Origin of name: From the British “llaith” meaning river.
Position: The Firth of Forth to the north, Newhaven to the west, Restalrig/Craigentinny to the east and Broughton/Calton to the south. See map above.
Historical Notes: People have lived in the Leith area since at least the stone age. A stone axe was found beneath Laurie Street and a bronze axe has been found in Dock Street. It is known that Leith was a thriving village around 900 years ago, situated where the present day Shore is. By medieval times there were 2 separate Leiths – North Leith which was governed by the monks and abbot of Holyrood abbey and South Leith which was ruled by the lairds of Restalrig. From the middle ages Leith was Edinburgh's port and the Edinburgh merchants enjoyed certain privileges which were denied to Leithers. For example all goods brought in through the port had to be taken to Edinburgh to be sold. This was due to Edinburgh being a free Royal Burgh but the tax and customs privileges only applied to those within the city walls. Although this was common practice for cities throughout Western Europe this started the enmity between Leith and Edinburgh that still exists today. Over time the whole of South Leith passed from the Logan family and Edinburgh acquired complete control of Leith. From 1755 a change in law meant that Leithers were free to trade with the world and things began to look up. In 1833 an act of Parliament gave Leith its independence with its own town council and town hall. This lasted until 1920 when Leith was absorbed into Edinburgh after a public vote which showed the vast majority of Leithers were against the idea.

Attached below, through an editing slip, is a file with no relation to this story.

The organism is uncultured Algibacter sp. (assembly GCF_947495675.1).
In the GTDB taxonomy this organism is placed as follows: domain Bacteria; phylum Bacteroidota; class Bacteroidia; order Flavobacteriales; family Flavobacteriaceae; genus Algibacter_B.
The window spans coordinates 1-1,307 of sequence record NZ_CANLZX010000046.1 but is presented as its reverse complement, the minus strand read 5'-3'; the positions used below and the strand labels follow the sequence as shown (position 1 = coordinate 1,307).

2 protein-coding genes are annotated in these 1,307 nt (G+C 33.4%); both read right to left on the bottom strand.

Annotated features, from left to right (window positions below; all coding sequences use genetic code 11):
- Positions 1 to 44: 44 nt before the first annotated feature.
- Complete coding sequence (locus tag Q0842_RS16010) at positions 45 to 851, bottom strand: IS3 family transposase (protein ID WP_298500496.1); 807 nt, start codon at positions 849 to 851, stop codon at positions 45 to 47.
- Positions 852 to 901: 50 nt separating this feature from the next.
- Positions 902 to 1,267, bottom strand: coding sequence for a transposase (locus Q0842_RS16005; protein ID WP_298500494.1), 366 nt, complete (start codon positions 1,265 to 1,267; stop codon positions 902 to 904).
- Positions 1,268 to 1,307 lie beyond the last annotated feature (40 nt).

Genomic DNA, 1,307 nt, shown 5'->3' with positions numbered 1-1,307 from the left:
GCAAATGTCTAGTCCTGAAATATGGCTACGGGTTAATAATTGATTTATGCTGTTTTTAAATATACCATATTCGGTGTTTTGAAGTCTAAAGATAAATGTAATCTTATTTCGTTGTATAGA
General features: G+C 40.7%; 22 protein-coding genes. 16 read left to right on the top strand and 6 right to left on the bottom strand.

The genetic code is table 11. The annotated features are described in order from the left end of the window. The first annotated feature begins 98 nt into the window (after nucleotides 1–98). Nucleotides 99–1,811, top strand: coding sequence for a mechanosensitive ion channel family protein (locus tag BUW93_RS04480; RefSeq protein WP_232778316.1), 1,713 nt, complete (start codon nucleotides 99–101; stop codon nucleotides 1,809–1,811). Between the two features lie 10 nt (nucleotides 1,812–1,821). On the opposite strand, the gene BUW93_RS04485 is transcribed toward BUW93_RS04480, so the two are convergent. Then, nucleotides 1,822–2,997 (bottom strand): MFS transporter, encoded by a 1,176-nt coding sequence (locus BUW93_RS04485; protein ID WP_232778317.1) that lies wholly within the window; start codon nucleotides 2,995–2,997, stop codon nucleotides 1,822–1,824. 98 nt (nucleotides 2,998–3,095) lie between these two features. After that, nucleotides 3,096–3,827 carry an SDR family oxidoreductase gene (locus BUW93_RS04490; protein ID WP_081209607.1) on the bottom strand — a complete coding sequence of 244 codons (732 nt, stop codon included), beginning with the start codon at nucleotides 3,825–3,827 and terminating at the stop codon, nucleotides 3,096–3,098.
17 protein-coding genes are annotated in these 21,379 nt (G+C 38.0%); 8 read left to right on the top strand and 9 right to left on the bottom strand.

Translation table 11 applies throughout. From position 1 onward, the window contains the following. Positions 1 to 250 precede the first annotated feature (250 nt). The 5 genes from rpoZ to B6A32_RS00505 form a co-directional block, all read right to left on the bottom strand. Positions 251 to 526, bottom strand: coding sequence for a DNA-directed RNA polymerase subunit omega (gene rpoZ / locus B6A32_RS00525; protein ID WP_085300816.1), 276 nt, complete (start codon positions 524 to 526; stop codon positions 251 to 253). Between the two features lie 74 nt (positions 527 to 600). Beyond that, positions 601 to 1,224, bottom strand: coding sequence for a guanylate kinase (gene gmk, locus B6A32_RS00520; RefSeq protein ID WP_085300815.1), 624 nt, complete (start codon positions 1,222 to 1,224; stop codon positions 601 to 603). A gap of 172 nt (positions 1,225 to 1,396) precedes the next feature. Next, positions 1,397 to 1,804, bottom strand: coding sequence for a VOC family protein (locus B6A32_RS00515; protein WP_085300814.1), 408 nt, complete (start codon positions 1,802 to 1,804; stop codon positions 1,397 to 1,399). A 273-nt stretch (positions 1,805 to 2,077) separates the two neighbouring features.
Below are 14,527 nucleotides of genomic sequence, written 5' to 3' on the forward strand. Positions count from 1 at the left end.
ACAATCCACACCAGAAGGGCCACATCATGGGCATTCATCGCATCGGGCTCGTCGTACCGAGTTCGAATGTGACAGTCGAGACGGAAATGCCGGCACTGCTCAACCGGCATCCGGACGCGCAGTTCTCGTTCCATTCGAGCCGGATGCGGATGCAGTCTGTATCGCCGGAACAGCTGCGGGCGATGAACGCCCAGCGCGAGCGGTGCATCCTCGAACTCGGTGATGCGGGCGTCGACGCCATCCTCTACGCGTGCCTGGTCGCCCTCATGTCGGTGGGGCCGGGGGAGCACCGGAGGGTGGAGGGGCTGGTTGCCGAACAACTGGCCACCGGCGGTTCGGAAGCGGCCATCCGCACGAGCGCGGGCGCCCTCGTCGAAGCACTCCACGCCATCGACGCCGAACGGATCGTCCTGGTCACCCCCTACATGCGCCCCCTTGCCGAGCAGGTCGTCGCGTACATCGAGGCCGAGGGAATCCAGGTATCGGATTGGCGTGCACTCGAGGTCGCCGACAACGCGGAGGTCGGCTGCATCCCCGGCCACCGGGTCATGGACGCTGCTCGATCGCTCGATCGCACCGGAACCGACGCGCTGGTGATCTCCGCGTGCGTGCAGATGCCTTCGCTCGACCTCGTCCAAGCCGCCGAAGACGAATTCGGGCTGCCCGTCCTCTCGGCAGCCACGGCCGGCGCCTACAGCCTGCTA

Today: The docks went into decline after WWII and with it the area but in the late 1980s regeneration began and it continues to this day. Housing wise Leith now has a bit of everything from tenement flats to expensive apartments to high rise council blocks. There is a lot to see from the restaurants & bars at The Shore, to Britannia and the Ocean Terminal shopping centre. Leith Links provides a large park area where the yearly Mela is held and there is Leith Waterworld, many local shops and the Leith festival every June. There are also quite a few historic buildings such as Lambs House and Signal Tower among others.
Did You Know: The Boundary Bar (now City Limits) was half in Leith and half in Edinburgh. When last orders rang on the Leith side people moved to the Edinburgh side as last orders were later.
Leith Walk is only known as that in Leith. The Edinburgh section has many different names along its route.
When Leith and Edinburgh were separate towns in the early 20th century, Leith had electric trams (2nd ones in UK) and Edinburgh had pulley trams meaning that a trip up Leith Walk involved getting off one tram and onto another at Pilrig border.
In 1806 the old wet dock opened. This was followed by The Queen's in 1817, The Victoria in 1852, The Albert in 1869, The Edinburgh in 1881 and The Imperial in 1904. Until then Leith had no docks. The ships came into the harbour and lay alongside the quay wall that lined the riverbank. When the docks were constructed, a large shell covered rock had to be removed. It was known as Shelleycoat and it was said to be the haunt of a demon who wore a strange garment covered in shells.
Links: http://www.oldleither.com/ Lots of info on old Leith